The analysis, conducted by Emerald Cities Collaborative and its subcontractors, Inclusive Economics and Health Care Without Harm, focuses on the need to actively align the County workforce and small business ecosystems. It also recommends leveraging partnerships with large “anchor institutions” to advance climate action and economic inclusion.
“We can’t reach our climate change goals without addressing systemic inequities and we can’t build a robust and resilient economy without considering climate change,” said County Executive Marc Elrich. “While climate change is no doubt an extraordinary threat to our very livelihood, it also presents an historic opportunity to boost our economic development and address racial economic disparities. We intend to seize that opportunity.”
Adriana Hochberg, the County’s chief climate officer and acting DEP director, said the report provides a plan with new approaches to aspects of combatting climate change.
“Climate work involves systems-level change that cuts across sectors,” said Ms. Hochberg. “Admittedly, these are sweeping recommendations that will require a new way of doing things. But that is what the climate emergency demands. If we are serious about climate change—and we are dead serious—we must move down this path and quickly.”
Daryl Wright, Emerald Cities Collaborative’s chief strategy officer, and project manager, said decarbonizing the building sector alone, a top priority in the County’s “Climate Action Plan,” would generate an estimated 2,600 to 3,360 jobs per year through 2050.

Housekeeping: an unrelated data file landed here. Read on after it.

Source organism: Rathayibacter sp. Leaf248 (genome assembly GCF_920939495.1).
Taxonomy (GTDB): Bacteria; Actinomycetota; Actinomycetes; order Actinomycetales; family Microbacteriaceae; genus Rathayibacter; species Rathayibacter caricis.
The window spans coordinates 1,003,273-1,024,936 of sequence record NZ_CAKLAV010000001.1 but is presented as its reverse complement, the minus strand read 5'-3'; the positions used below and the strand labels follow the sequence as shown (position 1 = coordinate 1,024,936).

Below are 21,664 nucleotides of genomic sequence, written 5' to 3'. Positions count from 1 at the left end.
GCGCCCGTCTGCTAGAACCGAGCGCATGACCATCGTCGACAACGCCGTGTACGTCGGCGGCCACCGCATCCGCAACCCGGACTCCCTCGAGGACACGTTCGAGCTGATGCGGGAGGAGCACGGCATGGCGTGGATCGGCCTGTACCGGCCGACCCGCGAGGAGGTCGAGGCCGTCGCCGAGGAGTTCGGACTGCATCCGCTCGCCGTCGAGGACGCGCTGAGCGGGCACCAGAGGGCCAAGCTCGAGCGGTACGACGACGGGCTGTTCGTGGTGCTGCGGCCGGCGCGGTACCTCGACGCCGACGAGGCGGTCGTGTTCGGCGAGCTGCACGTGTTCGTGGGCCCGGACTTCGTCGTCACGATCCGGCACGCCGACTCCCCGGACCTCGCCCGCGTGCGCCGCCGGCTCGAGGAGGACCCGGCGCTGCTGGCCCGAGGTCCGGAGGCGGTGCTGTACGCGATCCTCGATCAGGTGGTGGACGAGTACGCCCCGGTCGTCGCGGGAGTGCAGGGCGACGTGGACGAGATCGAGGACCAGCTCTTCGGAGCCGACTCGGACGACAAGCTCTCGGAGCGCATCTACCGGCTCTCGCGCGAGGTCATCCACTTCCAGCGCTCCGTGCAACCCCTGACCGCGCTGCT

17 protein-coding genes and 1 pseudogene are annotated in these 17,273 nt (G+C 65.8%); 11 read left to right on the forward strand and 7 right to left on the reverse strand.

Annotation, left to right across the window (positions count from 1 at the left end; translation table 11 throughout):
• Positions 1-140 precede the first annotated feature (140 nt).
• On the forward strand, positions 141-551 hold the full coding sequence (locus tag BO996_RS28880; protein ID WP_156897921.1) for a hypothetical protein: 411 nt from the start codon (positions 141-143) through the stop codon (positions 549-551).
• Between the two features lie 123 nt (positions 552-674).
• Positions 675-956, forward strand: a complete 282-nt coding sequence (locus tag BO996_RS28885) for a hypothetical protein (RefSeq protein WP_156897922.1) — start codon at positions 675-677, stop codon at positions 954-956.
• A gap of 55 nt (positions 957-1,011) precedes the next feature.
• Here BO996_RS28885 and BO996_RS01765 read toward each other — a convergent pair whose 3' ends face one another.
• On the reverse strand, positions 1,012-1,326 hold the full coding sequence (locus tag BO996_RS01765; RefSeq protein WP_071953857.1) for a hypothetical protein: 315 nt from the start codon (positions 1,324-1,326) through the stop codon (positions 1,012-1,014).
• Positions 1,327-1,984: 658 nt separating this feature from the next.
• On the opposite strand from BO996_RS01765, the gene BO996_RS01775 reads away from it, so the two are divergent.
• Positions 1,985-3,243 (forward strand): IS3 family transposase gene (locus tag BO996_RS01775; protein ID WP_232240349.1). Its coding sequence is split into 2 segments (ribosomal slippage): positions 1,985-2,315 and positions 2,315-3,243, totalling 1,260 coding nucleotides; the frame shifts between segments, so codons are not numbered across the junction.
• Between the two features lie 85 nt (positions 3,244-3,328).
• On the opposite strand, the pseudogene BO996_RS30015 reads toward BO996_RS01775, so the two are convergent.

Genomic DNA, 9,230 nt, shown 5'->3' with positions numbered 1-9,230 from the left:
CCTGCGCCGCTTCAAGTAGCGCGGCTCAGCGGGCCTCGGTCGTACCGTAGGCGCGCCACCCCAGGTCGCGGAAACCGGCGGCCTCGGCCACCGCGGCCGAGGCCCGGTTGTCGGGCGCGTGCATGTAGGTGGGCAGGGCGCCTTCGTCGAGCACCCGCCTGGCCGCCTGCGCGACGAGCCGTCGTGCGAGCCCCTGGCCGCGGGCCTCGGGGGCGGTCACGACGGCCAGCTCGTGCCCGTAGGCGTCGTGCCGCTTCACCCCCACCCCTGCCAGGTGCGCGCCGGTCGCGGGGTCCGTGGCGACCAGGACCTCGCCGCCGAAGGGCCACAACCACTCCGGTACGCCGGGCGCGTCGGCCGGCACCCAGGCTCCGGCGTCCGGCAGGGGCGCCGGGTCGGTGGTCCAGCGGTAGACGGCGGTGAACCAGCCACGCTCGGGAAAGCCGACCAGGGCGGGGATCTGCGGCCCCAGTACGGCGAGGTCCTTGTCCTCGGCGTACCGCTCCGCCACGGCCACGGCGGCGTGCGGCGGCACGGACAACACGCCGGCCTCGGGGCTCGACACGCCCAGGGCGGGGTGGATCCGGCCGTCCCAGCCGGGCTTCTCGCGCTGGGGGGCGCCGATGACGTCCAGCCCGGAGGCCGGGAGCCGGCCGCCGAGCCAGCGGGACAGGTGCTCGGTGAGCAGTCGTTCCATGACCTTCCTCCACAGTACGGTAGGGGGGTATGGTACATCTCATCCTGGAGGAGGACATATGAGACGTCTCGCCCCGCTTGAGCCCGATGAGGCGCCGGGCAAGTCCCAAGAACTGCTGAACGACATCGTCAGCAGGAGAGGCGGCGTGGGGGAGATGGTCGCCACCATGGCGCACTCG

“Just like other jurisdictions, the County is facing a labor gap between the green building jobs needed and workforce readiness,” said Mr. Wright. “Getting ahead of this imbalance, through green workforce development and supporting the growth of small, minority-owned contracting firms, is key.”
Recommendations in the report include:
- Develop a climate science/eco-economy cluster.
- Establish a Climate Action Business Incubator program for diverse contractors with specific focus on community serving projects.
- Strengthen labor and environmental standards in RFPs and contracts.
- Convene anchor institutions to align procurement programs prioritizing local and green vendors, particularly around sustainably produced food.
- Develop a food aggregation hub for the collection, storage, processing, cold storage and distribution of sustainably produced local food.
- Develop a high road training partnership with WorkSource Montgomery, Montgomery College, labor organizations and community-based organizations to address the labor shortage and create accessible, high-quality jobs for underserved residents
“We see ourselves at the center of this collaborative ecosystem to align the County’s education and training infrastructure and create workforce pathways through a high road training partnership,” said Mr. Featherstone. “I’m excited to move forward.”
Heather Bruskin, executive director of the Montgomery County Food Council, said the recommendations align with the Food Council’s goals to build a stronger local food system that is less reliant on food sourced from faraway places through fragile supply chains.
“One component of climate resilience is increased local food production, procurement and distribution,” said Ms. Bruskin. “The anchor strategy proposed in the report addresses that issue, and importantly, will help drive the County’s emissions reduction, sustainability and equity goals. Our community is eager to move forward in implementing the strategy in partnership with local government.”
To access the report, go to Montgomery County High Road Economic Inclusion Framework for an Equitable Climate-Ready Economy.
Additional information is also available by contacting Douglas Weisburger in the Department of Environmental Protection at email@example.com.